PubMed Journals: PLoS Med

  Source:		PMID: 16379499
  Download:	https://www.ncbi.nlm.nih.gov/pmc/articles/PMC1324951/pdf/pmed.0030027.pdf

    		PLoS Med. 2006 Feb;3(2):e27. Epub 2006 Jan

			Time course and cellular localization of
			SARS-CoV nucleoprotein and RNA in lungs from
			fatal cases of SARS.

			Nicholls JM(1), Butany J, Poon LL, Chan
			KH, Beh SL, Poutanen S, Peiris JS, Wong

			Author Information
			(1) Department of Pathology,
			The University of Hong Kong, Pok Fu Lam,
			Hong Kong SAR, China. nicholls@pathology.hku.hk

			BACKGROUND: Cellular localization of
			severe acute respiratory syndrome coronavirus
			(SARS-CoV) in the lungs of patients with SARS
			is important in confirming the etiological
			association of the virus with disease as well as
			in understanding the pathogenesis of the
			disease. To our knowledge, there have been no
			comprehensive studies investigating viral infection at
			the cellular level in humans. METHODS AND FINDINGS:
			We collected the largest series of fatal
			cases of SARS with autopsy material to date
			by merging the pathological material from
			two regions involved in the 2003 worldwide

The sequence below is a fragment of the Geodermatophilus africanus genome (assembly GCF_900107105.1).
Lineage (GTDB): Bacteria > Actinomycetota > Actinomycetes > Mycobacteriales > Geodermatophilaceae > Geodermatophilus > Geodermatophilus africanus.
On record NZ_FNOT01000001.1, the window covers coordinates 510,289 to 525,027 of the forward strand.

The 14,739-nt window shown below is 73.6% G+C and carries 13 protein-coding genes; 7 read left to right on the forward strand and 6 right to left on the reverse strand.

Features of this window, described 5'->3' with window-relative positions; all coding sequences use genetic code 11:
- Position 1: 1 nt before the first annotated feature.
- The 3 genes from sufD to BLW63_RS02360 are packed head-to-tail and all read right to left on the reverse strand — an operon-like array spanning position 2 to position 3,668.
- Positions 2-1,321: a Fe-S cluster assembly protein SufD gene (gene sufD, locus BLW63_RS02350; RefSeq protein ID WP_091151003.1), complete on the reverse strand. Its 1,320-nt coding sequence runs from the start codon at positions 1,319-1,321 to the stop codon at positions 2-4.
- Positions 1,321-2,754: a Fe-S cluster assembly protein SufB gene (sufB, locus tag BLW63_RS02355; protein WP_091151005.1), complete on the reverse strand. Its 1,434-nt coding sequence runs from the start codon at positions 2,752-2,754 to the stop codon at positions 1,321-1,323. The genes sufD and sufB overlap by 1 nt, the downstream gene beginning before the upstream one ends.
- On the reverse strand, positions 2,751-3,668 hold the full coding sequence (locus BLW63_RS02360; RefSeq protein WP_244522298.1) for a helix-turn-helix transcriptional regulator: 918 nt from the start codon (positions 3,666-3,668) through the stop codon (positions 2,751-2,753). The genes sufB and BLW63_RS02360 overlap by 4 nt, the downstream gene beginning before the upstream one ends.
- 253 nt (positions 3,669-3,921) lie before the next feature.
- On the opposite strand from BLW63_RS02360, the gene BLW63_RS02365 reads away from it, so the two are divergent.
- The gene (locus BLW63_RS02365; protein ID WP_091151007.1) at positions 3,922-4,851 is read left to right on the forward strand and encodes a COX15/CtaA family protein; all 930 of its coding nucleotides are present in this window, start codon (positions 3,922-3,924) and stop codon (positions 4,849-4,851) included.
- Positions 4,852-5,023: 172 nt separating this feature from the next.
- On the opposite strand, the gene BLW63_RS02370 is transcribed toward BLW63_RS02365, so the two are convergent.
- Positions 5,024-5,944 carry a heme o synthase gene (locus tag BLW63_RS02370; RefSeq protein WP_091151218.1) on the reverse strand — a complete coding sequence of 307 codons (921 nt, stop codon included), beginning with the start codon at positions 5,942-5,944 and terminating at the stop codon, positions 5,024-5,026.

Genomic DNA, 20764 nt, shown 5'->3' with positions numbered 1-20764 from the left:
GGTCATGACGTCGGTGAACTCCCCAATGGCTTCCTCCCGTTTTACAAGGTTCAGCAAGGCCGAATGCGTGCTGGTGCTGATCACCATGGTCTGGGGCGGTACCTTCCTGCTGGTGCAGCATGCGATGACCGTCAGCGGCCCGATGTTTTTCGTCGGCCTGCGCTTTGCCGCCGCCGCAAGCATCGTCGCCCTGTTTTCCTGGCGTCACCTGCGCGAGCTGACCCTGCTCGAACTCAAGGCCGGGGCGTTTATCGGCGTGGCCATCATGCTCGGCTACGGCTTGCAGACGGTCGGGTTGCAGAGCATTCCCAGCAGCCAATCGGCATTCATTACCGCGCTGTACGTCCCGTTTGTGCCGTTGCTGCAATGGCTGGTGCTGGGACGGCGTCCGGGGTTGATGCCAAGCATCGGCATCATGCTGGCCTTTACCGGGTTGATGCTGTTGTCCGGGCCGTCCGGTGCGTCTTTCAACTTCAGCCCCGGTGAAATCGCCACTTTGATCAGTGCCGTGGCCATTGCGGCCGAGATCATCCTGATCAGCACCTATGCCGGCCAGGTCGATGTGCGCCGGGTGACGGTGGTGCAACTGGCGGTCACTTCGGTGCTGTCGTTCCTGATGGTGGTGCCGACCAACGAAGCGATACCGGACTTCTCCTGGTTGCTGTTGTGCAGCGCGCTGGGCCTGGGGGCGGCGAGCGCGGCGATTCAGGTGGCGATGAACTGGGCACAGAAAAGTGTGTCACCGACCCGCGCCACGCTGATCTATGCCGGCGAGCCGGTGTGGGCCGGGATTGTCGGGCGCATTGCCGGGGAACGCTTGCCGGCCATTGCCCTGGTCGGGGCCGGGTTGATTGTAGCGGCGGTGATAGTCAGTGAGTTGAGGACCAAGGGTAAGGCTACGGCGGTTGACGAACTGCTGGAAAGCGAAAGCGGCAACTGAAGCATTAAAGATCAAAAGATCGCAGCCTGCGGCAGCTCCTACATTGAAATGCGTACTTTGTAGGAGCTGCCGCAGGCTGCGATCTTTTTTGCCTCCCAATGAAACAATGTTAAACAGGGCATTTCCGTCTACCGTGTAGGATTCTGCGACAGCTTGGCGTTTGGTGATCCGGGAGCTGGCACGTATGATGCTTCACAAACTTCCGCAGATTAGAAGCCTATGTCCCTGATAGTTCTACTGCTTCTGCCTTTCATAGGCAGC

SARS outbreak in Hong Kong, China, and Toronto,
			Canada. We developed a monoclonal antibody
			against the SARS-CoV nucleoprotein and used
			it together with in situ hybridization (ISH)
			to analyze the autopsy lung tissues of 32
			patients with SARS from Hong Kong and Toronto.
			We compared the results of these assays
			with the pulmonary pathologies and the clinical
			course of illness for each patient. SARS-CoV
			nucleoprotein and RNA were detected by
			immunohistochemistry and ISH, respectively,
			primarily in alveolar pneumocytes and, less
			frequently, in macrophages. Such localization
			was detected in four of the seven patients
			who died within two weeks of illness onset,
			and in none of the 25 patients who died
			later than two weeks after symptom onset.
			CONCLUSIONS: The pulmonary alveolar epithelium is
			the chief target of SARS-CoV, with macrophages
			infected subsequently. Viral replication
			appears to be limited to the first two weeks
			after symptom onset, with little evidence
			of continued widespread replication after
			this period. If antiviral therapy is considered
			for future treatment, it should be focused
			on this two-week period of acute clinical

			DOI: 10.1371/journal.pmed.0030027
			PMCID: PMC1324951 PMID: 16379499 [Indexed
			for MEDLINE]

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